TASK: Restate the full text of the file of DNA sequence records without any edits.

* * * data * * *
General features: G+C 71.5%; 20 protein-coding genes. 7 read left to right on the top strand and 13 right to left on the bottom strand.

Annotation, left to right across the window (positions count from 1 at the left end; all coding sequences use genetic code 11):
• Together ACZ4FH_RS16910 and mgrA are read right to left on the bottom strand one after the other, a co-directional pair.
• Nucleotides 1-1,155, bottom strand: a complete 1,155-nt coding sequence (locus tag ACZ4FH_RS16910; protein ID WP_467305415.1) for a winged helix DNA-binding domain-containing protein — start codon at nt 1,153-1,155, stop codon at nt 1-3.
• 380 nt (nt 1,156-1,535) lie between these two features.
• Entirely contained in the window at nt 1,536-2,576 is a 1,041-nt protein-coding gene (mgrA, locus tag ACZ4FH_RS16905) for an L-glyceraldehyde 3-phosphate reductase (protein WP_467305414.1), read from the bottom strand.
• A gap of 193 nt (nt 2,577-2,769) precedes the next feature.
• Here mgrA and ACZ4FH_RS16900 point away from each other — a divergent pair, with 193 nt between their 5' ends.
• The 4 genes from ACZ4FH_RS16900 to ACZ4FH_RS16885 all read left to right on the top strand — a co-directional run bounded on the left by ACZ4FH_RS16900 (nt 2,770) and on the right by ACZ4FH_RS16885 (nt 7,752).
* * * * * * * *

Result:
General features: G+C 71.5%; 20 protein-coding genes. 7 read left to right on the top strand and 13 right to left on the bottom strand.

Annotation, left to right across the window (positions count from 1 at the left end; all coding sequences use genetic code 11):
• Together ACZ4FH_RS16910 and mgrA are read right to left on the bottom strand one after the other, a co-directional pair.
• Nucleotides 1-1,155, bottom strand: a complete 1,155-nt coding sequence (locus tag ACZ4FH_RS16910; protein ID WP_467305415.1) for a winged helix DNA-binding domain-containing protein — start codon at nt 1,153-1,155, stop codon at nt 1-3.
• 380 nt (nt 1,156-1,535) lie between these two features.
• Entirely contained in the window at nt 1,536-2,576 is a 1,041-nt protein-coding gene (mgrA, locus tag ACZ4FH_RS16905) for an L-glyceraldehyde 3-phosphate reductase (protein WP_467305414.1), read from the bottom strand.
• A gap of 193 nt (nt 2,577-2,769) precedes the next feature.
• Here mgrA and ACZ4FH_RS16900 point away from each other — a divergent pair, with 193 nt between their 5' ends.
• The 4 genes from ACZ4FH_RS16900 to ACZ4FH_RS16885 all read left to right on the top strand — a co-directional run bounded on the left by ACZ4FH_RS16900 (nt 2,770) and on the right by ACZ4FH_RS16885 (nt 7,752).